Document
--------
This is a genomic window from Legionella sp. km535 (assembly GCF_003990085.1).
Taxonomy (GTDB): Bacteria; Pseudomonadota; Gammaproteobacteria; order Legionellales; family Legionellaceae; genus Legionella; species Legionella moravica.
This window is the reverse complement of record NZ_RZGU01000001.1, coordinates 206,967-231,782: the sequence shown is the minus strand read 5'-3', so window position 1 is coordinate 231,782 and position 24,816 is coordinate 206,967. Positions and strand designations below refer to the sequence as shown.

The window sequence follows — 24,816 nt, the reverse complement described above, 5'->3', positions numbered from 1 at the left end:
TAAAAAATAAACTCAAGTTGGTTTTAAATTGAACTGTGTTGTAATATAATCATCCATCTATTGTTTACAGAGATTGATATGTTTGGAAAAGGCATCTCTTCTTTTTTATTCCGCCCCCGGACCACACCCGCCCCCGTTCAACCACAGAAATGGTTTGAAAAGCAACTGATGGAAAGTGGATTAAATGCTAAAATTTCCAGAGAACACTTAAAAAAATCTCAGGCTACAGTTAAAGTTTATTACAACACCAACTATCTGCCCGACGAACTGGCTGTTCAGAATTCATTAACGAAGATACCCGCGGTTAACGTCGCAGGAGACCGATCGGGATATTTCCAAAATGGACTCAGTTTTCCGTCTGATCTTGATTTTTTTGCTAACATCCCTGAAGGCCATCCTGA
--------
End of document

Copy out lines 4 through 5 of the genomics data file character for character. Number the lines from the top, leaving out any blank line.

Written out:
The window sequence follows — 24,816 nt, the reverse complement described above, 5'->3', positions numbered from 1 at the left end:
TAAAAAATAAACTCAAGTTGGTTTTAAATTGAACTGTGTTGTAATATAATCATCCATCTATTGTTTACAGAGATTGATATGTTTGGAAAAGGCATCTCTTCTTTTTTATTCCGCCCCCGGACCACACCCGCCCCCGTTCAACCACAGAAATGGTTTGAAAAGCAACTGATGGAAAGTGGATTAAATGCTAAAATTTCCAGAGAACACTTAAAAAAATCTCAGGCTACAGTTAAAGTTTATTACAACACCAACTATCTGCCCGACGAACTGGCTGTTCAGAATTCATTAACGAAGATACCCGCGGTTAACGTCGCAGGAGACCGATCGGGATATTTCCAAAATGGACTCAGTTTTCCGTCTGATCTTGATTTTTTTGCTAACATCCCTGAAGGCCATCCTGA